The day of the "corner drugstore" is past. In some ways that's too bad. The drugstore was a pleasant place to visit. The graceful glass containers filled with red, green, and lavender liquid gave promise of the mysterious syrups and elixirs that were dispensed. As we entered yesterday's apothecary, our noses were greeted with indescribable aromas, medicinal and therefore curative. The friendly druggist, known to the townspeople as "Doc," was always ready to dispense pills, potions, and kindly advice.
Old Doc had an air of mystery about him. He was able to decipher your physician's Latin scrawl, which he would study intently. Then he'd nod his head knowingly and retire to his inner sanctum to concoct the lifesaving medicament. If we chose to wait while the druggist worked his legerdemain, we would hear a scraping sound as pestle greeted mortar, or the gurgle of liquid as it was decanted into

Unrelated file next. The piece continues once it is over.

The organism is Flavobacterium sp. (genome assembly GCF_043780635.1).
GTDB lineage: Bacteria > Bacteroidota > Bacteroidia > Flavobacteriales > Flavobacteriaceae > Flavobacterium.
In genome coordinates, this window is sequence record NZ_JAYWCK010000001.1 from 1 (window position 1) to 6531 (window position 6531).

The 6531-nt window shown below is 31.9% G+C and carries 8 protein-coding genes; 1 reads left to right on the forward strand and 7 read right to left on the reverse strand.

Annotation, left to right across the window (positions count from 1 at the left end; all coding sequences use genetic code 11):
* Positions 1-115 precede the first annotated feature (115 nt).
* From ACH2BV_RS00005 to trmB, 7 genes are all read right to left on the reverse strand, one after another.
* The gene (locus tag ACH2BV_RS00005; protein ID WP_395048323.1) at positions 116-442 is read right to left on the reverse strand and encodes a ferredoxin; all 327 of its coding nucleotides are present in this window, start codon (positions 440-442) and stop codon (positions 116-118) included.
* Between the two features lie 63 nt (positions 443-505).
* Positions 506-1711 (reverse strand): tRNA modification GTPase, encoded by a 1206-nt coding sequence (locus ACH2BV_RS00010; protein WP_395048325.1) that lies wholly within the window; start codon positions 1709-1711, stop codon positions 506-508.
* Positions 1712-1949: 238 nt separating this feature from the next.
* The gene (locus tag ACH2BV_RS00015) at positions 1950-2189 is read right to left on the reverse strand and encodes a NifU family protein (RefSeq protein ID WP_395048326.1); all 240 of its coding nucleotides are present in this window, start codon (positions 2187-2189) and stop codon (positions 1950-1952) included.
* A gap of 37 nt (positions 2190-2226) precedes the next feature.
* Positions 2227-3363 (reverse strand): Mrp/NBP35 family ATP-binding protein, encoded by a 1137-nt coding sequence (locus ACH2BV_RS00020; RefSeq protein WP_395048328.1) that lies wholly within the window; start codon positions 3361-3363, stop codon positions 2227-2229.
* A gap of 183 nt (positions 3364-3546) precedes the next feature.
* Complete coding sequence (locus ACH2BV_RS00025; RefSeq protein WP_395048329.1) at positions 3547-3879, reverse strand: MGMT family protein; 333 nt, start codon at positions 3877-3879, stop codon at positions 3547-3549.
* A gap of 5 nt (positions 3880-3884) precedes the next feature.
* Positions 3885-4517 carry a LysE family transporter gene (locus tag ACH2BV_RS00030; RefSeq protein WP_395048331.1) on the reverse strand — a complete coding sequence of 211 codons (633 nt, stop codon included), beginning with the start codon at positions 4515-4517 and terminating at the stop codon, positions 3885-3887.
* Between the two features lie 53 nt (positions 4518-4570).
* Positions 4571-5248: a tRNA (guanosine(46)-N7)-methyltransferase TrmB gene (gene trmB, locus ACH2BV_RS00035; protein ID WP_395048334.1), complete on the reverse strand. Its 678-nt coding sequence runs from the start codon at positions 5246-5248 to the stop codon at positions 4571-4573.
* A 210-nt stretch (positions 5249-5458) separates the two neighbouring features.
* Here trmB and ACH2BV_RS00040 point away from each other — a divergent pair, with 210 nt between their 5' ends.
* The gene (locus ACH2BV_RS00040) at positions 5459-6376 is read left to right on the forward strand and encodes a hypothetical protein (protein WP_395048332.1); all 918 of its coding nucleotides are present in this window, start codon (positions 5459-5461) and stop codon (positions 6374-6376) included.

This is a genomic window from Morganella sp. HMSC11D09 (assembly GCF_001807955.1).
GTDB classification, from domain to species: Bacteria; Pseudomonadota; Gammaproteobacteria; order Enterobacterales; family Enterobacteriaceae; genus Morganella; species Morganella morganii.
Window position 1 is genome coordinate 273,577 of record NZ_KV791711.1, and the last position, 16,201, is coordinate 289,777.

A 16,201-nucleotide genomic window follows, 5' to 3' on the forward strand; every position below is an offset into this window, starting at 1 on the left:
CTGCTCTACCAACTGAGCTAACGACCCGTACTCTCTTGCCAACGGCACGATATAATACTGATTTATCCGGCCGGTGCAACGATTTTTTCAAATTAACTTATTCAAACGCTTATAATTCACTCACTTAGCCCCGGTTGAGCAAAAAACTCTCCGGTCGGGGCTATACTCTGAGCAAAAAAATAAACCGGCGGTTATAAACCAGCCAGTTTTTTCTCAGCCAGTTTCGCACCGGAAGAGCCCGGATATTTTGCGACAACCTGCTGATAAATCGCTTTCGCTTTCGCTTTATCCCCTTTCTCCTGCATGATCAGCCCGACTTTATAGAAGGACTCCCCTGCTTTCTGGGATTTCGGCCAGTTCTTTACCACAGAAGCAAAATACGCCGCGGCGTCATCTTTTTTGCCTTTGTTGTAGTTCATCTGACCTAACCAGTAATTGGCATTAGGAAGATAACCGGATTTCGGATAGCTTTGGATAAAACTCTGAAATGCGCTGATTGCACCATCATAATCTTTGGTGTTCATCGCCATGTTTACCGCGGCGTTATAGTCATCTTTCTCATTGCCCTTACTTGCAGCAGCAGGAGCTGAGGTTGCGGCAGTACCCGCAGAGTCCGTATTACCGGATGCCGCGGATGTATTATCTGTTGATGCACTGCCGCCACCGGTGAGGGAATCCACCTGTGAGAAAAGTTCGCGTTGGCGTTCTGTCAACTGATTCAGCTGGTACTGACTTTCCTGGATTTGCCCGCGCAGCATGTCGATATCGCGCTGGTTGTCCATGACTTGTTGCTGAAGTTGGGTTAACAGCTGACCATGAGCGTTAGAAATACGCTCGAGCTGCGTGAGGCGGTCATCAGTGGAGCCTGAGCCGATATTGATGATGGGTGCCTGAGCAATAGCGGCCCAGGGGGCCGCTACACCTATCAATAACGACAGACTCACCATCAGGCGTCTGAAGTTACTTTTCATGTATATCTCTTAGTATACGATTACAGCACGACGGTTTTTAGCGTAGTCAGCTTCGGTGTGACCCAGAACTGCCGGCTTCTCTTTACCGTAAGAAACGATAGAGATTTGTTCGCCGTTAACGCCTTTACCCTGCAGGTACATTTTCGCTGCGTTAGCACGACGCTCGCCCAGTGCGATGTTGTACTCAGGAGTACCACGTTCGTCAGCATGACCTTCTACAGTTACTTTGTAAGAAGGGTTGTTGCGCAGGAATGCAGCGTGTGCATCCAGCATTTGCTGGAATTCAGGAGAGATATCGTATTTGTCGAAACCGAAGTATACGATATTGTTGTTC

Fox ERW. The Corner Drugstore. JAMA. 1984;252(8):1015. doi:10.1001/jama.1984.03350080019018